On the Android Hue app, you get the per-bulb lighting and brightness options, as well as basic scheduling. With the upgraded version 1.1 iOS app, Philips brings in advanced programming functions like the ability to set timed alarms. It also introduces geofencing, which will work in conjunction with your smartphone GPS to turn your lights off when you leave your home, and turn them back on when you return.
If Philips' app isn't perfect, it exposes enough features to make the Hue Connected Bulb interesting. Search "Hue" in the Apple Store or in Google Play, and you'll find apps that let you do even more.
Thanks to Philips releasing the Hue API and a software development kit for iOS and Android, you will find all kinds of alternative Hue apps available for download. Many of these are improved versions of the basic control screen. Hue Pro for Android and its intuitive interface is a good example, since it lets you set presets and see how they will affect every bulb right on the home screen. Other apps, like Ambify, Hue Music, and Hue Market, expand the Hue's programming functions to changing colors in time to music, or in response to changes in the stock market.
Sign up for the Philips Hue channel on IFTTT's app or Web site, and you will find almost 500 different recipes. Some will seem frivolous ("Upload a photo to Facebook and set the mood in the room"), but many of them offer simple, but still useful notifications, like blinking the lights when you've been tagged in a Facebook photo, or changing colors to those of your favorite team when the game starts.
Along with all that potential, one pitfall is that with so many disparate apps triggering different lighting behaviors, it can be hard to track them all. If you're sick of a particular recipe or program setting, you might have to sort through three or four different apps before you find it to shut it down.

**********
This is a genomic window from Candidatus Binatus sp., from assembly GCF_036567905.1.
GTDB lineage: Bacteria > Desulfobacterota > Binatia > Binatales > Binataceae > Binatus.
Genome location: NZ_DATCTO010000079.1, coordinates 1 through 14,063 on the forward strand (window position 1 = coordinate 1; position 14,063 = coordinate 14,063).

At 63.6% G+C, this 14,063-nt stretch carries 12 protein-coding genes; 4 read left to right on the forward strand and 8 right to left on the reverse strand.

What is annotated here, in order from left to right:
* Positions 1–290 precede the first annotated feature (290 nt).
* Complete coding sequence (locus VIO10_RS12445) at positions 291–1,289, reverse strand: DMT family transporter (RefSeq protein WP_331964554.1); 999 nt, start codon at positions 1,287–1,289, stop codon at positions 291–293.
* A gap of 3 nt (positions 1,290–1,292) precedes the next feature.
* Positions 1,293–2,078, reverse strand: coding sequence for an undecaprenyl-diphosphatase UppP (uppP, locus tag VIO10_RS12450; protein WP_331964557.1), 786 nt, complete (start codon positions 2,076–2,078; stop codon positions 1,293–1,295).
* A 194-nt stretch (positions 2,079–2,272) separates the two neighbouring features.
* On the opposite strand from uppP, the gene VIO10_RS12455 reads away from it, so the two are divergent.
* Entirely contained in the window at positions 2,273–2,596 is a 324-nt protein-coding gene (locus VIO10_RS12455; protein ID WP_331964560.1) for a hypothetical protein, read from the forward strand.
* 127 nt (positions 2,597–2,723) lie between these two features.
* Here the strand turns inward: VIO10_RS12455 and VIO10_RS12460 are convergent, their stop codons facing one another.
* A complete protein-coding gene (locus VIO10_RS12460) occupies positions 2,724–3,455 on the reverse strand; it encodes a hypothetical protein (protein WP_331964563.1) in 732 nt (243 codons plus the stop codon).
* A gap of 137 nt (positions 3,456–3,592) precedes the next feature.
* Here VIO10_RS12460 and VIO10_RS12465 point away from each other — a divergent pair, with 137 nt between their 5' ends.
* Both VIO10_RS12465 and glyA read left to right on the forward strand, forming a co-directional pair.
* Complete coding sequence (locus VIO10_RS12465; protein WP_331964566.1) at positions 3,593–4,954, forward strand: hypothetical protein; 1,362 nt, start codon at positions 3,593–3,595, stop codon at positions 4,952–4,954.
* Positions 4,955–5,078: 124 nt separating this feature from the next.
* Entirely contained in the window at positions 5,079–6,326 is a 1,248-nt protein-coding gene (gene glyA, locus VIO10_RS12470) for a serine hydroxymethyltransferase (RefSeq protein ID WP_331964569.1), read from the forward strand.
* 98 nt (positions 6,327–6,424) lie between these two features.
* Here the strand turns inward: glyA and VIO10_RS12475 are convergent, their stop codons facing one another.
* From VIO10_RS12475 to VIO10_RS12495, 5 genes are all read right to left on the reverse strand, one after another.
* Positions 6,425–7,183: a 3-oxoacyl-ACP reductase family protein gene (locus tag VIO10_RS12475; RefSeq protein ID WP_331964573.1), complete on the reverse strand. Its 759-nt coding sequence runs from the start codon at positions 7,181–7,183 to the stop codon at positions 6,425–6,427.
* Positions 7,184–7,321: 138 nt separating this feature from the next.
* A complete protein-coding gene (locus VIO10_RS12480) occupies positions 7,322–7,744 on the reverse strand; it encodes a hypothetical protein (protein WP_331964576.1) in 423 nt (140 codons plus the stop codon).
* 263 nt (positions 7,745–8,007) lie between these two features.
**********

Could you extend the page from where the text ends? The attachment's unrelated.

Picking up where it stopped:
For all of that new-fangled connectedness, it's most important that the Philips Hue bulbs meet our basic expectations for standard home lighting. The good news is that they do.
The white, yellow, and blue-toned lighting (accessible via the Concentrate, Energize, Reading, and Relax presets) all have the familiar warmth and color tone of standard incandescent or utility bulbs. Each 8.5-watt, 600 lumen Hue bulb can shine with the intensity of a 50-watt incandescent. A single, undimmed bulb won't sufficiently light an entire 12x12-foot room, but two Hue bulbs should do the job.
You also don't need to worry about the range of a bulb from the Bridge. With the controller on one end of our appliance testing warehouse, and a bulb at the other, we put about 100 feet and five or six walls between them. We noticed no significant delay in responsiveness. A 1,500-square-foot house might put that many walls and a floor or two between the two pieces, but the longest distance might be more like 50 or 75 feet apart.
At $49 a pop if you purchase them individually, or $199 for the kit, the Philips Hue Connected Bulb has some useful conveniences, but it's also packed with some likely short-lived novelty. It's expensive compared with a CFL or a old school incandescent bulb. It's even pricier than many other LED bulbs, although not all of the Hue's competition is connected, nor as feature-rich. You can buy a $129 home automation hub from Insteon, for example, and one of that company's LED bulbs for $29, but they don't offer as many color options as the Hue. They're also not IFTTT-compatible.
On the higher-end, the Hue will face broader competition from companies like Lifx and its $89 Wi-Fi-based, hub-free light bulb, as well as the Bluetooth-based . Neither is in wide release yet, but both had successful crowd-funding campaigns, and should be ramping up production shortly. The novelty factor will make any of these bulbs a hard sell for some consumers. If you like the idea, though, the Philips Hue Connected Bulb nails the basics of lighting and ease of use, and also supports a robust set of extend functions. It's the connected LED light bulb to beat, particularly if you're an iOS user.